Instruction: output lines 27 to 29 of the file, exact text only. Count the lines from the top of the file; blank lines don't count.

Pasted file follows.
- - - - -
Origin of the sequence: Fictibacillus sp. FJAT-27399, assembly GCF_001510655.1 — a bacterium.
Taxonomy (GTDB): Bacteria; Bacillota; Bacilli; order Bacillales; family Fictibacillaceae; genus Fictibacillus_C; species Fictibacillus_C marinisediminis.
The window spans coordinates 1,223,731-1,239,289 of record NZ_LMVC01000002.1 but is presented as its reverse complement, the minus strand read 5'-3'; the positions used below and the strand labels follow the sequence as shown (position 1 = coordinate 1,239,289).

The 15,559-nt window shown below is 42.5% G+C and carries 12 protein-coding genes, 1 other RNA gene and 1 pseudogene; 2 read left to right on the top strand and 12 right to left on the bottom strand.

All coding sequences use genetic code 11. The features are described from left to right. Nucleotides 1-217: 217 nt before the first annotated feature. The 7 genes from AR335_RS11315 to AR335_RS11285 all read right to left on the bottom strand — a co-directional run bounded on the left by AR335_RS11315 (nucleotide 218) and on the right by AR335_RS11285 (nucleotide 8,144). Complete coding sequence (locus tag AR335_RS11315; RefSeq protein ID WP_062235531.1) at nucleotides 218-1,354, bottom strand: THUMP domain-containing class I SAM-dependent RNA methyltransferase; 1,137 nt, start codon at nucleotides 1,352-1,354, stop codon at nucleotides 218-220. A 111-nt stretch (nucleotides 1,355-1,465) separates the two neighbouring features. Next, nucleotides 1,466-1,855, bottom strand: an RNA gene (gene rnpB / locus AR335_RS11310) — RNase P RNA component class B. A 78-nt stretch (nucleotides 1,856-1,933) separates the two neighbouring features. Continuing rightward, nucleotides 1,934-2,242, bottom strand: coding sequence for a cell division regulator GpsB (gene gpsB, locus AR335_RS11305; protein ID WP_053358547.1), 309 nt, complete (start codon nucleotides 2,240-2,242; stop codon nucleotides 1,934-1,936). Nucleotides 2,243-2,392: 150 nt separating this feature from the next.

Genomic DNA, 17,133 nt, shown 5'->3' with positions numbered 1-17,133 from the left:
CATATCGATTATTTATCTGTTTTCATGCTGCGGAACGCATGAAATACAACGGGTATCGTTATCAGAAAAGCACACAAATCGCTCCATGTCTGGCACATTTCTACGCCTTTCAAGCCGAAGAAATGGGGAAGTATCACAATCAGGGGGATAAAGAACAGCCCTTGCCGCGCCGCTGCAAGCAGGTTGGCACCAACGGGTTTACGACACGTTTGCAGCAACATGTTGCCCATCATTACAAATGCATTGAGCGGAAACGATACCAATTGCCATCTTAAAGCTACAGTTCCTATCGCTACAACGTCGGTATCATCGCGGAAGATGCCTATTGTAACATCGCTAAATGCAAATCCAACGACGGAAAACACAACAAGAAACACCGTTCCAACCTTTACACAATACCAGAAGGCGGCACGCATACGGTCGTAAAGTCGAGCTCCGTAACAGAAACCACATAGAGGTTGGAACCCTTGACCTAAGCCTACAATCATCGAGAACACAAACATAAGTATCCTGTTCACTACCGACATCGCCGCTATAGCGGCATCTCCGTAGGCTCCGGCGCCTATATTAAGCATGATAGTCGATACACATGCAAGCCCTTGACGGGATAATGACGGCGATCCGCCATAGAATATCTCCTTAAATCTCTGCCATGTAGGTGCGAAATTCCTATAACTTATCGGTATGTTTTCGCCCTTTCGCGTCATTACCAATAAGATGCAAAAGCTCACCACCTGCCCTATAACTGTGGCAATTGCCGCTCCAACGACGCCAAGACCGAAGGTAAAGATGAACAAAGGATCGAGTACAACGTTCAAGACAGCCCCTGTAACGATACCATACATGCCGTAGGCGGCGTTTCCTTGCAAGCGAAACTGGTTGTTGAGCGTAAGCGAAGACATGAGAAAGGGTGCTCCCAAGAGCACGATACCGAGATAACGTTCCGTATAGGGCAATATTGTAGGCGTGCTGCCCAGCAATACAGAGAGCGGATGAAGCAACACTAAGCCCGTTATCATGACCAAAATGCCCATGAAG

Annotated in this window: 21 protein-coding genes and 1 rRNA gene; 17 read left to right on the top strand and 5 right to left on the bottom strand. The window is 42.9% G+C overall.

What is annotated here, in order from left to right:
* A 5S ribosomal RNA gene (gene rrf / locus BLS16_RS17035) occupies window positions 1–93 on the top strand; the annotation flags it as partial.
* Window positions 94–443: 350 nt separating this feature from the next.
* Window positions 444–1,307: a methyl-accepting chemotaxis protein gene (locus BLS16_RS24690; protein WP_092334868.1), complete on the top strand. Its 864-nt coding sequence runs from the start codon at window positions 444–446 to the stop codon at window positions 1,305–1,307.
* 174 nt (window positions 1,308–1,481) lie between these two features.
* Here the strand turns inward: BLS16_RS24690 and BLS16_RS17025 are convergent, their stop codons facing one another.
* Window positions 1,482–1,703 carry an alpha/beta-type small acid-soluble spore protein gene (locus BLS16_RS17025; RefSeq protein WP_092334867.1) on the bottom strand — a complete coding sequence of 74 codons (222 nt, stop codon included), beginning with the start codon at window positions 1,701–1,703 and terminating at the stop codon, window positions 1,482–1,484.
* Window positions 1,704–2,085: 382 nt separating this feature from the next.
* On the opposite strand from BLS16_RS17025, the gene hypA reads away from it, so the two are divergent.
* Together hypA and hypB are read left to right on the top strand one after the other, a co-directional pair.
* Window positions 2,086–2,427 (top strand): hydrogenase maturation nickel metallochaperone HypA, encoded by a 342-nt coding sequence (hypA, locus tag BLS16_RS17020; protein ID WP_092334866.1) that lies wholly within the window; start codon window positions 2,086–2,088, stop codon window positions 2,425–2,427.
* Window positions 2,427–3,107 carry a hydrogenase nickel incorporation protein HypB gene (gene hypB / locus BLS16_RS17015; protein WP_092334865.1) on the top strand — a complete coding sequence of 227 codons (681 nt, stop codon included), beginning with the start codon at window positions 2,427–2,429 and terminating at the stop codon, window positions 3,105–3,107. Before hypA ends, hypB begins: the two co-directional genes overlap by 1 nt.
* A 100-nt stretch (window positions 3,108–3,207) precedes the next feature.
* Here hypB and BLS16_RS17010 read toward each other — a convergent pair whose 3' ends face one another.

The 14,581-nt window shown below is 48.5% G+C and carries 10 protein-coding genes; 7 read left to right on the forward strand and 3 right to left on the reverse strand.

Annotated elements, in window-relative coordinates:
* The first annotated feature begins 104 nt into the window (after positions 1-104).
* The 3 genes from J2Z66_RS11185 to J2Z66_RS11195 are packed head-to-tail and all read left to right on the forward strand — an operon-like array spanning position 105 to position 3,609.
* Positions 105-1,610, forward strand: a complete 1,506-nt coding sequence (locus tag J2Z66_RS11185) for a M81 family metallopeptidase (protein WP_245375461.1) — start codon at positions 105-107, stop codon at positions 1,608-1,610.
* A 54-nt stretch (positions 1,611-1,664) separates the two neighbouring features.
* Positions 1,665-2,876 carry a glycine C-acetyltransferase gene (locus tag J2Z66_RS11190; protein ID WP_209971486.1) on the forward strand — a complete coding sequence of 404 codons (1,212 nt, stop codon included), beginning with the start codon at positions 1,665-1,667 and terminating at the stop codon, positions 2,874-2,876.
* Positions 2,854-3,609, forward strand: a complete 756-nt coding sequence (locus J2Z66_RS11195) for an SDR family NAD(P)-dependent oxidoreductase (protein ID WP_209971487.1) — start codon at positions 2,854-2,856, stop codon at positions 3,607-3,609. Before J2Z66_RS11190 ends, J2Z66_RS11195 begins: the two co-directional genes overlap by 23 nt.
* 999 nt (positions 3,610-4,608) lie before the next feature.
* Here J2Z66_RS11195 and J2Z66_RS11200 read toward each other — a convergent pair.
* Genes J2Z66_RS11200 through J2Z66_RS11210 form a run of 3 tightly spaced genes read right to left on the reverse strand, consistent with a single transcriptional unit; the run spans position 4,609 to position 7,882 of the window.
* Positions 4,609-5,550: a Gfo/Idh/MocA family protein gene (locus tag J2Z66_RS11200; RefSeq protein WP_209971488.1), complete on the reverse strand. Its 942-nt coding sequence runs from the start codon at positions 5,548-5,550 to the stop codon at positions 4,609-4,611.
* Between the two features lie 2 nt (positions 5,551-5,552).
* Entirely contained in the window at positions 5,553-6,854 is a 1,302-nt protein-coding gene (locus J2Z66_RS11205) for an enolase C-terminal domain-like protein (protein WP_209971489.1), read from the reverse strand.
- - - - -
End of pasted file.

* Positions 105-1,610, forward strand: a complete 1,506-nt coding sequence (locus tag J2Z66_RS11185) for a M81 family metallopeptidase (protein WP_245375461.1) — start codon at positions 105-107, stop codon at positions 1,608-1,610.
* A 54-nt stretch (positions 1,611-1,664) separates the two neighbouring features.
* Positions 1,665-2,876 carry a glycine C-acetyltransferase gene (locus tag J2Z66_RS11190; protein ID WP_209971486.1) on the forward strand — a complete coding sequence of 404 codons (1,212 nt, stop codon included), beginning with the start codon at positions 1,665-1,667 and terminating at the stop codon, positions 2,874-2,876.